Marlo answers: I did. Feeling stuck was a common theme. Now they felt that maybe they could go after it because they had saved a little money. A lot of it was, how do you start? How do I start? I don’t know how to start. That’s why, when I was saying the thing about one step a day. Just do something every single day. If you want to get somewhere in six months, if you do something every single day, and I really mean every single day, you will be way further along in six months. One of those can be meeting a person who thinks like you that wants to do it, too. That could be one day. The next day could be learning a new skill set, taking a class, signing up for a class. Just keep doing something every single day.
My acting teacher, Lee Strasberg, used to say, acting is not in the mind. It’s in the doing. That’s the same with life. You can’t sit home and wish for it and talk to your friends about it. You have to do something. Do something every single day to get to where you want to go.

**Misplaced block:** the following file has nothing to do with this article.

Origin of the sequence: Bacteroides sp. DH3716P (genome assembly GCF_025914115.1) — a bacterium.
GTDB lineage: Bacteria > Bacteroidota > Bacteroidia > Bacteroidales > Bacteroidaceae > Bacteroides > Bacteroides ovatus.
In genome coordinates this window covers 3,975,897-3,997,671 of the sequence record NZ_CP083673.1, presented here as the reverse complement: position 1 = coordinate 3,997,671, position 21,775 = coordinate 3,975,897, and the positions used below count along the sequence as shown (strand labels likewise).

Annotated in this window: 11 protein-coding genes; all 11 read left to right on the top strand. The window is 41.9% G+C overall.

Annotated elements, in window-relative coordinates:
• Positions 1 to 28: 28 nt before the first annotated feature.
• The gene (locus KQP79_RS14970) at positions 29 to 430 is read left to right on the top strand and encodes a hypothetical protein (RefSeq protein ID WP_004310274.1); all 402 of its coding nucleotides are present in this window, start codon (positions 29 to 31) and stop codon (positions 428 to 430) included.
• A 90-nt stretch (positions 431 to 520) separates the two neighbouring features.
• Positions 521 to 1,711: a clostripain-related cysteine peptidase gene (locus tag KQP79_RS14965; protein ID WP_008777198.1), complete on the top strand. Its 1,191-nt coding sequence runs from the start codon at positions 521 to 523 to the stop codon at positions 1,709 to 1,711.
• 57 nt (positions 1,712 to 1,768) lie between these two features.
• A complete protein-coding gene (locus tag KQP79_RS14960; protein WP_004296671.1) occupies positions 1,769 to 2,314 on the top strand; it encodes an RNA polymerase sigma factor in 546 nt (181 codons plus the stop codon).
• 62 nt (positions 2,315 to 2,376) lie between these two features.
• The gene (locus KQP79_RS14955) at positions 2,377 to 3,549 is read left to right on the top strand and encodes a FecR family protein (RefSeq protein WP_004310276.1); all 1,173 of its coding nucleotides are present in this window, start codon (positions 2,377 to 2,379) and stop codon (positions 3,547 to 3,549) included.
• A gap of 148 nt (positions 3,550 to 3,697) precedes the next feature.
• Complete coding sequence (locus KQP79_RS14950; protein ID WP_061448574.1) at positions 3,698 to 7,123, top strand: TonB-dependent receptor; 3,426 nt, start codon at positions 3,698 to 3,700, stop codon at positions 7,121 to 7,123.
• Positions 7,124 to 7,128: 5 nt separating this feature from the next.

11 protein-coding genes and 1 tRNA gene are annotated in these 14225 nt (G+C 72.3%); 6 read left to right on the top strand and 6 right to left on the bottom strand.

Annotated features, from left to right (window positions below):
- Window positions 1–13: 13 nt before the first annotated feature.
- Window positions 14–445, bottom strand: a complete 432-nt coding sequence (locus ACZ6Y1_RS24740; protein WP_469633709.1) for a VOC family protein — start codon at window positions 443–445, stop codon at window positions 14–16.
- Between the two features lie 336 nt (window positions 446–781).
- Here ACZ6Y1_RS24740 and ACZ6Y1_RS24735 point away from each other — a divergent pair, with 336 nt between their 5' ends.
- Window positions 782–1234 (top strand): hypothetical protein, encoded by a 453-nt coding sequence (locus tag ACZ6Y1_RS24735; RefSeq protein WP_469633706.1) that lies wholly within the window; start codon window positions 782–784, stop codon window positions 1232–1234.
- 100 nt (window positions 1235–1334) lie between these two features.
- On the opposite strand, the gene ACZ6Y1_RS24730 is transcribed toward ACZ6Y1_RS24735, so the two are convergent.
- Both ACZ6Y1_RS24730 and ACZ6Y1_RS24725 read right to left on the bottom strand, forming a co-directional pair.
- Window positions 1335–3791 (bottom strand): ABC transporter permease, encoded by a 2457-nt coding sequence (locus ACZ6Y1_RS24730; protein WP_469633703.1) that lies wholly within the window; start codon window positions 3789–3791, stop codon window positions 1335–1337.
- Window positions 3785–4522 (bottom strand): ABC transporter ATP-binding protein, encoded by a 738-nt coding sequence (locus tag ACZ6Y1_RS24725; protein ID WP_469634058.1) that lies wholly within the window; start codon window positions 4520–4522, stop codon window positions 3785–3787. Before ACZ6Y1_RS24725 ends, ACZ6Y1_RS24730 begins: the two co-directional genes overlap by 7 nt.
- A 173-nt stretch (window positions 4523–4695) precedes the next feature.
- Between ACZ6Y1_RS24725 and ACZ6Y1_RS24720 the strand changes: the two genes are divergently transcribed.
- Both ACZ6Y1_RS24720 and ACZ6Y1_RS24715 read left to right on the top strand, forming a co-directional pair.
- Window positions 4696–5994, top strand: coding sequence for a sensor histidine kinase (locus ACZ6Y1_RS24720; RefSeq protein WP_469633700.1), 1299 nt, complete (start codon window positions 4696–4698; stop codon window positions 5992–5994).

The Chief Blonde asks: I was at a blogger convention and Katie Couric was asked about women over a certain age being marginalized and ignored. In relation to your book, how do you encourage women not to buy into that? Katie responded to it by saying, “To hell with that. I don’t think that’s true.” How do you help women in your book, or how do the women in your book, get over that “I’m being marginalized” mindset?